Document Type: 
Document Number (FOIA) /ESDN (CREST): 
Release Decision: 
Original Classification: 
Document Page Count: 
Document Creation Date: 
December 21, 2016
Document Release Date: 
June 2, 2008
Sequence Number: 
Case Number: 
Publication Date: 
July 13, 1983
Content Type: 
PDF icon CIA-RDP86T00303R000400470018-0.pdf545.24 KB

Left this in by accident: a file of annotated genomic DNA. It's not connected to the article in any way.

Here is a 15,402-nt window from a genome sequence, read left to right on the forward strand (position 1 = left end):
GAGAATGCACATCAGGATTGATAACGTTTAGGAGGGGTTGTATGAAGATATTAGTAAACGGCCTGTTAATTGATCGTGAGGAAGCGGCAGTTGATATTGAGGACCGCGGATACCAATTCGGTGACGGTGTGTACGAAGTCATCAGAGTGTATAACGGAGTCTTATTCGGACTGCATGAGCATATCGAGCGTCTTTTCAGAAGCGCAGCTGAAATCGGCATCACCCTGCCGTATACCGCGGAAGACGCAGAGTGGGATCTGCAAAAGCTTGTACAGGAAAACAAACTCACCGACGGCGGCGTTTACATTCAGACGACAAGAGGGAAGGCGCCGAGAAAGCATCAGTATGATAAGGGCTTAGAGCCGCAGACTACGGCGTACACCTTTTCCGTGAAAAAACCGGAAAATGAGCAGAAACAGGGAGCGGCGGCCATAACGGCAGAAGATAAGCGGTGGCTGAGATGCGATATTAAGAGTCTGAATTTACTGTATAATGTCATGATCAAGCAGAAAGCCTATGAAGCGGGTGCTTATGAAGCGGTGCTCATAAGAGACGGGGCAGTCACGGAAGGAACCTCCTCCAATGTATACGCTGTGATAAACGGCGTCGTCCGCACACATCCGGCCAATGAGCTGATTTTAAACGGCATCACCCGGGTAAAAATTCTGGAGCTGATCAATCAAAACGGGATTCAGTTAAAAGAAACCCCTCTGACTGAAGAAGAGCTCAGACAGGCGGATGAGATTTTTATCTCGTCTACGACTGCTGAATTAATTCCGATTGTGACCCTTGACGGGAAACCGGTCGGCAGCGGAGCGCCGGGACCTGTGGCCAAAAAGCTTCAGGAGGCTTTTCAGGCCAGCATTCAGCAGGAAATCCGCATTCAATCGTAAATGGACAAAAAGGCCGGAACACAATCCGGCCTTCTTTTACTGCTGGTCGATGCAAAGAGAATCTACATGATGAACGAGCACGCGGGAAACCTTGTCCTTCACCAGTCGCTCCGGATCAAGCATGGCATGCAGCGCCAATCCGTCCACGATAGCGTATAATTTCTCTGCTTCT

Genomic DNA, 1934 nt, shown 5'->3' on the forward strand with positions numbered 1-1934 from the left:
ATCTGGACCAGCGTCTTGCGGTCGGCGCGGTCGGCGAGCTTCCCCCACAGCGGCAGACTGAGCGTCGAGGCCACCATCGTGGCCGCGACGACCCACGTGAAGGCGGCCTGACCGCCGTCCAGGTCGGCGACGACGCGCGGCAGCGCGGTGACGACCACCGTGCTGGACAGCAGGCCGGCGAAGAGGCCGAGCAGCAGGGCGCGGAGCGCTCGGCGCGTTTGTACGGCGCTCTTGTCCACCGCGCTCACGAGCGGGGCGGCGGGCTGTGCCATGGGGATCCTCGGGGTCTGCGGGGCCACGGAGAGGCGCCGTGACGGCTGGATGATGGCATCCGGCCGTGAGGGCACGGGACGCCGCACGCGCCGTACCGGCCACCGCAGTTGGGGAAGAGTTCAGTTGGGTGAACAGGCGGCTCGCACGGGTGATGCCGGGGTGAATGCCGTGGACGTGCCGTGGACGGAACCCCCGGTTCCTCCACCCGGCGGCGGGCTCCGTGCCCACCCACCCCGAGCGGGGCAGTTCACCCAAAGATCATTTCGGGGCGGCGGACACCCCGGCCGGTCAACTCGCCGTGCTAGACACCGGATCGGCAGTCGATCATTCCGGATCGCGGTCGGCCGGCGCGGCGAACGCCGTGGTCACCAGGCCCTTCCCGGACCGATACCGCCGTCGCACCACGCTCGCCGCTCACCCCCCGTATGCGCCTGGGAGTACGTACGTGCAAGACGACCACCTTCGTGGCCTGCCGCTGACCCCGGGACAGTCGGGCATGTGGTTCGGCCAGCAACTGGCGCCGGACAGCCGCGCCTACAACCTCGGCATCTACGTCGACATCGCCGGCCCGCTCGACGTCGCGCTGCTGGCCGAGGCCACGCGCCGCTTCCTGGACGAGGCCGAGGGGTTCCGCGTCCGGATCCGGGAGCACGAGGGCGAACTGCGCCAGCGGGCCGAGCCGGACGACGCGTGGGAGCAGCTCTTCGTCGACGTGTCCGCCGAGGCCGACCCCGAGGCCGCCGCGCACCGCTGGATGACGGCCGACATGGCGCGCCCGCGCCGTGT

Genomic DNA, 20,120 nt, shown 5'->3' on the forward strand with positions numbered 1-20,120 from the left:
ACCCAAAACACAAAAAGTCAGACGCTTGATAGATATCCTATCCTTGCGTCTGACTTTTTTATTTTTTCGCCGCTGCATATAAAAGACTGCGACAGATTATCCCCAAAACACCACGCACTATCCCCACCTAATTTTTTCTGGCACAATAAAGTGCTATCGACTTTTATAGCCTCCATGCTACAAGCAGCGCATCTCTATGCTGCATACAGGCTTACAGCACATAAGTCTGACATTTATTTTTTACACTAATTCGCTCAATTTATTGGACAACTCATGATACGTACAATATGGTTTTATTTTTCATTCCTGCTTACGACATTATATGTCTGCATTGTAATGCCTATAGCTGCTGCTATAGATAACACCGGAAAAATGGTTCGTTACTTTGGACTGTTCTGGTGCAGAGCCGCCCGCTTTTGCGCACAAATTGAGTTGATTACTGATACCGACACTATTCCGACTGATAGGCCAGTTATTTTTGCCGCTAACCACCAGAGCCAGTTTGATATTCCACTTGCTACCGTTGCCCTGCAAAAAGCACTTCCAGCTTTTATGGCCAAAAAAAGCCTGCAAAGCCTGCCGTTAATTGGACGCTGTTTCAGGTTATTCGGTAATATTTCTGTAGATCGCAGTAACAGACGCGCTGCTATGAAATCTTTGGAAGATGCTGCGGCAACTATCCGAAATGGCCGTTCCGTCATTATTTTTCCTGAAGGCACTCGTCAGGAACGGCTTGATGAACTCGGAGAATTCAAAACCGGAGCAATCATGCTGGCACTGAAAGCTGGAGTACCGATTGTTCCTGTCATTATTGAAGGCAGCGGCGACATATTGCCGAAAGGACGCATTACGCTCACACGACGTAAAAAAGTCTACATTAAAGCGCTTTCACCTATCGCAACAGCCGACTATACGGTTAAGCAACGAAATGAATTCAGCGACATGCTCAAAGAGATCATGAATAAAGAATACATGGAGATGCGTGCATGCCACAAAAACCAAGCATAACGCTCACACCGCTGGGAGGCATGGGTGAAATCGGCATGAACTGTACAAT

Approved For Release 2008/06/02 : CIA-RDP86T00303R000400470018-0 lqq Central Intelligence El Salvador: Performance on Certification Issues Interagency Intelligence Assessment Secret NIC M 83-10011 13 July 1983 193 Approved For Release 2008/06/02 : CIA-RDP86T00303R000400470018-0 Approved For Release 2008/06/02 : CIA-RDP86T00303R000400470018-0 Approved For Release 2008/06/02 : CIA-RDP86T00303R000400470018-0 Approved For Release 2008/06/02 : CIA-RDP86T00303R000400470018-0 N I C M 83-10011 EL SALVADOR: PERFORMANCE ON CERTIFICATION ISSUES Information available as of 11 July 1983 was used in the preparation of this Assessment. Approved For Release 2008/06/02 : CIA-RDP86T00303R000400470018-0 Approved For Release 2008/06/02 : CIA-RDP86T00303R000400470018-0 KEY JUDGMENTS The government of El Salvador has made continued progress on most certification issues during the past six months. Progress in achiev- ing substantial control over the armed forces and prosecuting those responsible for the murders of six Americans has been marginal at best, however. As in previous assessments, our primary base of information continues to be reporting from the US Embass 'n San Salvador, which we judge as accurate and objective. Improvement has been most evident in the area of government reforms. Agrarian reforms have made steady advances, particularly in the distribution of land and titles to thousands of new beneficiaries. Recent banking laws also have completed a process begun in 1980 to re- organize financial institutions and reallocate credit to the general public Cooperation among moderate elements in the government has increased over the last six months, with an attendant erosion of extreme rightist influence. This has enabled the administration to step up the process of democratization, especially evident in the enactment of an amnesty law that has reduced the number of political prisoners by 70 percent. Other advances include the creation of a Peace Commission charged with seeking political reconciliation with the guerrillas and completing the draft of a new constitution Major weaknesses remain, however, in the government's ability to safeguard human rights, particularly in the countryside. Killings by rightwing death squads and elements of the armed forces continue. Efforts by the military high command to instill respect for human rights among the rank and file have had some effect in elite units, but little in ~ poorly trained garrison units and civil defense forces. The cases involving the murder of the six US c yet to reach trial stage because of continued legal and procedural bottlenecks in the weak criminal justice system. Conspirators in the killings of two Note: This Interagency Intelligence Assessment, approved by the National Foreign Intelligence Board, was prepared under the auspices of the National Intelligence Officer for Latin America. The Assessment was prepared by the Central Intelligence Agency, the Defense Intelligence Agency, the National Security Agency, and the intelligence organization of the Department of State. Also participating were the intelligence organizations of the Army, the Navy, the Air Force, and the Marine Corps. (u) 1 SECRET Approved For Release 2008/06/02 CIA-RDP86T00303R000400470018-0 Approved For Release 2008/06/02 : CIA-RDP86T00303R000400470018-0 US labor advisers, moreover, continue to avoid prosecution following appellate court decisions to drop current charges until new evidence can be developed. 2 SECRET Approved For Release 2008/06/02 : CIA-RDP86T00303R000400470018-0 Approved For Release 2008/06/02 : CIA-RDP86T00303R000400470018-0 DISCUSSION Human Rights "Making a concerted and significant effort to comply with internationally recognized human rights." (Criterion for judging Salvadoran Gov- ernment's performance.) (u) 1. During the past six months, the Magana adminis- tration in El Salvador has continued to make progress on some human rights issues, particularly as evident in the recent implementation of the amnesty law. As noted in previous assessments, however, the measure- ment of progress in El Salvador is a relative thing, complicated by abuses of prisoners before detention in a government facility and the use of violence by extremists against their perceived political opponents. 2. The insurgent war has intensified this year as the guerrillas have stepped up efforts to broaden their areas of control and inflict major damage on the country's already crippled economy. The rate of com- bat deaths on both sides has increased, but the rate of civilian political deaths' has not changed substantially. According to US Embassy reports, figures for the first six months of 1983 show a slight increase over those for the last six months of 1982-178 civilian political deaths versus 160. The average so far this year, however, is well below the monthly death rate of 217 for all of 1982. (See accompanying chart. 3. The trend toward improvement is also reflected in the recently enacted and swiftly implemented amnesty law. Since it went into effect in May 1983, the authorities have released more than 500 of the 733 political prisoners in jail at the time amnesty went into effect-guerrillas and labor leaders as well as leftist intellectuals suspected of subversion and detained under the emergency decree. Most of those released outside the capita 4. US Embassy officers visit the facility frequently and report that the prisoners are well fed and are receiving excellent treatment, including access to schooling and rights to conjugal visits in private dormi- tories. In addition, US officials who recently visited the Ilopango Women's Prison indicate that more than half of its 92 political prisoners have been released under the amnesty. Conditions there are reported as good, and some of the common criminals stated they are denied privileges that are extended to political detainees. 5. We believe the government may extend the amnesty beyond its mid-July cutoff in an effort to attract political exiles and disenchanted members of insurgent groups inside the country. Despite the unex- El Salvador: Insurgency-Related Civilian and Military Deaths, 1981-June 1983 Total Number of Civilian Deaths Monthly Average Number of Military Killed or Wounded 1,400 I I I I I I I I I I I I I I I I I I I I I J F M A M J JAS 0 N D J F M A M J JAS 0 N D J F M A M J 1981 1982 1983 ' Political deaths are those that take place outside a zone of combat and which clearly suggest a political motive-for example, civilians murdered because of suspected complicity with the insur- gents. Civilians killed as a result of being caught in a crossfire or other military-related activities are classified as combat deaths. C 3 SECRET Approved For Release 2008/06/02 : CIA-RDP86T00303R000400470018-0 Approved For Release 2008/06/02 : CIA-RDP86T00303R000400470018-0 pectedly high number of political prisoners who have benefited from the law, it reportedly has attracted so far only about 200 guerrillas and camp followers. Nevertheless, the president of the government's Hu- man Rights Commission-which is currently investi- gating reported cases of abuse of civilians by both guerrilla groups and armed forces units and attempt- ing to locate over 100 missing persons-appears opti- mistic that others will take advantage of the law. He notes that guerrillas are required only to sign a formal request for amnesty, and that they are not interrogat- ed or required to provide details of their past actions. Like the released political prisoners, insurgents seeking amnesty are free to remain in the country or to leave. Meanwhile, the Amnesty Commission's recently estab- lished rehabilitation committee is assisting beneficia- ries in finding work or in resettling on land belonging to the agrarian reform agencies. Those desiring to leave El Salvador are offered free passports, and discussions are under way with governments in Latin America, Canada, Australia, and Western Europe over resettlement program 6. Despite these and other efforts-including a massive publicity campaign-we believe that fear of reprisals from the extreme left or right will inhibit most guerrillas and political exiles from taking advan- tage of the amnesty. The government hopes that fair treatment of insurgents turning themselves in will spark additional defections, but this may be offset by accounts of former political prisoners of abuses before their internment 7. These abuses apparently are continuing. Accord- ing to the US Embassy, government and military officials disavow responsibility for actions employed by the Army in combat situations before prisoners are transferred to detention centers. The positive effects of the amnesty program could be further offset by recent death squad activity against some prisoners who had been released before the amnesty Control of the Armed Forces Is achieving substantial control over all ele- ments of its own armed forces." (u) 8. The volume of reporting from various sources on control of the armed forces has increased slightly since January and indicates that the performance of the military remains mixed. The military is stepping up efforts to professionalize its ranks and instill respect for human rights. Nevertheless, the intensity of the guer- rilla war-particularly recent massacres of captured soldiers-and its influence on domestic lawlessness probably have generated continued abuses by armed forces elements against the civilian population. C 9. Military leaders are maintaining their efforts to reduce human rights violations within the armed forces. Moreover, reporting indicates more precision in the last six months in fire control during fighting in populated areas, particularly on the part of combat pilots and artillery units. 10. Improved fire discipline also has been notewor- thy among US-trained infantry battalions that have been engaged in heavy counterinsurgency campaigns in San Vicente and Morazan Departments. According to US defense attache reports, troops moving into guerrilla base areas and occupied towns are treating local inhabitants with greater consideration. This has sometimes resulted in more voluntary provision of food and shelter by local inhabitants, as well as information on guerrilla activities. 11. Treatment of captured prisoners-whose num- bers remain small-continues to improve. According to the US defense attache, the Army increasingly is treating wounded guerrillas and interrogating them humanely. They are then evacuated to San Salvador rather than being left in the hands of local command- ers. Some of those captured have related the concern of guerrilla leaders over the superior performance of US-trained units and their ability to generate more positive attitudes among peasants toward the govern- ment 12. In addition, the new Defense Minister has issued a human rights manual to all military units in the country. Similar guidelines have had only limited impact within the security forces over the past two years. Nevertheless, this action helps reinforce the commitment by field commanders and their troops. 13. Hard information on armed forces operations and procedures remains sparse, however, because of a lack of access on the part of US officials. Moreover, poor recordkeeping and lack of reporting within the 4 SECRET Approved For Release 2008/06/02 : CIA-RDP86T00303R000400470018-0 Approved For Release 2008/06/02 : CIA-RDP86T00303R000400470018-0 military institution itself frequently reduce the avail- ability of information. US officials have found that military personnel are regularly discharged from the service for human rights offenses and other criminal acts, pending trials in civilian courts. These cases cease to be the responsibility of the military and quickly become buried in the labyrinth of civil and criminal justice proceedings. In one eastern department, for example, US Embassy officials identified 17 civilian court cases involving former military personnel. All had been separated from the armed forces for serious crimes such as assault, rape, kidnaping, and murder. Most cases were still pending, although two had resulted in acquittals, and a few others in convictions. 14. Government efforts to investigate mass slayings that occurred last fall have stalled because of a lack of witnesses-a frequent problem that underscores the continuing climate of fear and polarization in El Salvador. US Embassy officials who conducted their own inquiry have concluded that regular Army troops in Usulutan Department and civil defense forces in Santa Ana Department summarily executed a total of 19 peasant farmers in two separate incidents. Victims were either suspected guerrilla sympathizers or targets of personal vendettas fostered by other local peasants and landowners. Some participants in the killings have been detained by authorities, but possible witnesses have refused to make official depositions. One eyewit- ness subpoenaed by urts was murdered before he could testif 15. Another widely publicized mass killing under investigation occurred in February 1983 in Sonsonate Department. According to US Embassy sources, at least 18 peasant farmers were shot in and around the farm cooperative of Las Hojas; there is one report that as many as 60 more may have been killed. According to peasant spokesmen, the victims were members of the National Salvadoran Indian Association who were targeted by local cattle ranchers following land dis- putes. Individual members of the local civil defense forces and some 200 regular troops led by an Army captain were involved. The captain was placed under military arrest in April pending further investigations by government prosecutors of charges that his depart- mental commander, Colonel Araujo, ordered the kill- ings. He has since been released. Araujo has publicly admitted sending his troops to Las Hojas on search and destroy missions against "known subversives." Accord- ing to US Embassy sources, civil defense personnel attached to Araujo's command have threatened wit- nesses with death, thus prompting peasant leaders to seek protection from the National Guard. The local Guard commander has promised to patrol the Indian cooperativ a them with weapons for self- protection 16. Other fragmented reporting-which is perva- sive but largely unconfirmed-suggests that some mili- tary elements continue to engage in random acts of violence. Disappearances and unidentified bodies still are reported in areas controlled by specific unit rces. Most of these, according to one fficer, are victims of rightwing civilian eat squa s. Past reporting, however, has identified the Cavalry Regiment and the signal garrison in San Salvador with illegal detentions and elimination of suspected guerrillas and their sympathizers. Further- more reported earlier this year that Air Force security troops at Ilopango airbase abducted a civilian workers for reasons unknown Progress on Reform "Is making continued progress in implement- ing economic and political reforms, including land reforms." (u) 17. The Magana administration has made steady progress in economic, political, and land reforms during the last six months. This period has been characterized by increasing cooperation among the major parties in the government, reflecting a growing maturation of the still-fragile democratic system as well as the erosion of power of some extreme right elements. 18. The continuing movement toward reform was not affected by the recent power struggle in the military, which resulted in the resignation of Defense Minister Garcia in April. Although Garcia had been a primary force for moderation and had earned the enmity of extreme rightists for his support of reforms, his replacement by General Vides represented both the transition of power through established procedure and the continued dominance of the pragmatic main- stream of the officer corps. Furthermore, the impact 5 SECRET H Approved For Release 2008/06/02 : CIA-RDP86T00303R000400470018-0 Approved For Release 2008/06/02 : CIA-RDP86T00303R000400470018-0 of the crisis in the military was defused by the intervention of President Magana, who, in requesting Garcia's resignation, asserted his civilian authority as constitutional head of the government.] 19. Vides's generally conservative political orienta- tion and ties by marriage to the landed aristocracy suggest he may be less committed to the reform process than was his predecessor. In addition, extreme rightists appear to believe he will prove less adept than Garcia at keeping the military out of partisan politics. This view gains credibility with Vides's recent ap- pointment of Colonel Carranza as head of the Trea- sury Police. Carranza is an important rightist figure with links to extremist Assembly President D'Aubuis- son. Nevertheless, Vides has so far shown himself cognizant of the need to reinforce the moderate policies of Magana-in part to satisfy US policy requirements-and we believe that the military under his command will continue to support the govern- ment's efforts to strengthen reforms. is about to undertake a survey to determine the number of illegal evictions, and it recently began a nationwide publicity campaign to discourage such actions. Meanwhile, US Embassy reporting indicates that the armed forces continue their efforts to return evictees to their new lands. As a result, any heretofore unreported evictions are now more likely to come to the attention of the authorities. 22. The ability of Magana to continue reforms in the face of rightist opposition has been reflected in his handling of economic issues. This spring, for example, the administration implemented the final step in reforming the banking system by offering up to 49 percent of the equity in nationalized banks to private investors, with limitations on the amount an individual investor can purchase. The offer capped a three-year struggle to take control of credit out of the hands of a few wealthy families. In a further sign that extreme rightwing influence is waning, the Assembly recently defeated a campaign by major coffee growers to weaken the powers of the National Coffee Institute, thereby contributing to equitable returns for small 20. Neither factionalism in the military nor escalat- ing insurgent attacks have deterred the armed forces from keeping agrarian reform on track. According to the Agency for International Development, as of 17 June there were some 194,000 beneficiaries in Phase I (redistribution of large landholdings to peasant cooper- atives), while Phase III (land to the tiller) has benefited some 305,196 formerly landless peasants.' Since Octo- ber the government has exceeded most of its immedi- ate goals with regard to title application and distribu- tion. Applications for new titles, for example, have climbed from a cumulative total of 38,615 in October to 64,637 as of 17 June 1983. During the same period, cumulative distribution of permanent titles to Phase II properties has grown from 400 to 2,453, suggesting that changes made last year in management of the program are now paying dividends. While the govern- ment is still behind in its schedule for distributing provisional titles, the rate of distribution has increased markedly since January from a cumulative total of 34,674 to 42,415. 21. Progress on land reform continues to be clouded by rumors and allegations of large-scale evictions of peasants by former landowners, although we have little reporting to substantiate these. The government 2 This number includes direct beneficiaries and their dependents based on a formula of six individuals per family producers 23. The inability of the far right to prevail on economic issues is mirrored in its overall reduction of power in the government during the past six months. In February a dispute in the Assembly concerning rule changes and a cabinet appointment sparked increased cooperation by moderate right and liberal deputies against obstructionist parliamentary tactics by far right leader D'Aubuisson and his party. This enabled Presi- dent Magana to replace a rightwing minister with a moderate from a nongoverning political party, thereby reducing the share of power for D'Aubuisson's faction and strengthening executive leverage with the Assem- bly. Subsequent maneuvers by moderates succeeded in eliciting D'Aubuisson's public declaration to resign Elections and Negotiations "Is committed to holding free elections at an early date and, to that end, has demonstrated ... good-faith efforts to begin discussions with all major political factions in El Salvador." (u) 24. Planning for elections has been hampered by partisan differences over posts to be contested and the eligibility of candidates, as well as disruptive changes in the electoral timetable. Nevertheless, the US Em- 6 SECRET Approved For Release 2008/06/02 : CIA-RDP86T00303R000400470018-0 Approved For Release 2008/06/02 : CIA-RDP86T00303R000400470018-0 bassy reports that the major parties in the government have informally agreed to hold the presidential ballot- ing on 13 November. A major hurdle, however, will be the promulgation of the constitution, without which an electoral code cannot be developed nor the structure of a new government determined 25. Other problems such as funding and organiza- tion for the electoral contest finally are being ad- dressed by the five-man Election Council. Although the Council remains insistent on devising a new registration system before November, some political leaders now acknowledge that such a program almost certainly is not feasible. Officials of the rightist Na- tional Republican Alliance and the liberal Christian Democratic Party, for example, recently have indicat- ed that they will accept open registration-such as existed during the March 1982 elections-for the sake of expediency 26. Open registration may inspire postelection charges of fraud among partisan groupings, but it should help encourage another large turnout on the part of voters unable or unwilling to return to specific municipalities as would be required with formal regis- tration. Turnout will still be determined to a consider- able extent, however, by the ability of the five guerril- la factions to coordinate their efforts to sabotage the balloting more effectively than in March 198 27. The government's Peace Commission reported- ly has made recent contacts with political spokesmen for the insurgent alliance in an effort to determine their interest in the amnesty program and participa- tion in elections. agan as indicated that, if these contacts show promise, e would be willing to postpone elections until next year. This would provide more time for leftist groupings to prepare their cam- paigns. Magana also appar- ently believes that the prospect of leftist participation in the election would contribute to blunting the im- pact of guerrilla operations during the preelection period. 28. We believe, however, that efforts to generate positive leftist interest in the balloting are likely to prove ineffective. The insurgents continue to reject the electoral process in favor of negotiations leading to a power-sharing arrangement. Having increased their military pressure, the insurgents now are engaged in major diplomatic lobbying for a dialogue with the governments of El Salvador and the United States Murders of US Citizens "Good-faith efforts to investigate murders of six US citizens and bring to justice those respon- sible for those murders." (u) 29. The case of the five National Guardsmen charged with killing four US churchwomen in 1980 has again been set back by judicial procedures. A lower court decision to begin trial proceedings was overturned this spring by an appellate court, which cited irregularities in the presentation of physical evidence. Technically, this only postpones an inevita- ble jury trial and allows prosecutors more time to organize their case. however, are skeptical of the government's ability to win a convic- tion. They point out that government attorneys are ill prepared and poorly motivated to handle the case, which rgue can be strengthened by use of a private prosecutor to represent the interests of the families of the victims. This, however, has not occurred. 30. Two other National Guardsmen have confessed to murdering two US representatives of the American Institute for Free Labor Development (AIFLD) in 1981 and are due to stand trial following an appellate review of the evidence. The court, however, has rejected formal requests by the Attorney General to prosecute two other participants in the crime, Lt. Lopez Sibrian and businessman Hans Christ. Accord- ing to US Embassy sources, the government has one year to introduce new evidence or the case will be officially closed. Reporting indicates that the Magana adminstration is pressing for prosecution and probably will appeal to the Supreme Court. 31. Lopez Sibrian, meanwhile, remains on active duty but in administrative detention and is not al- lowed to travel outside the country. Hans Christ reportedly is residing in Miami, apparently under an assumed name. Another conspirator, Captain Eduardo Avila, remains in hiding subject to arrest as a murder suspect and Army deserter 7 SECRET Approved For Release 2008/06/02 : CIA-RDP86T00303R000400470018-0 Secret Approved For Release 2008/06/02 : CIA-RDP86T00303R000400470018-0 Secret Approved For Release 2008/06/02 : CIA-RDP86T00303R000400470018-0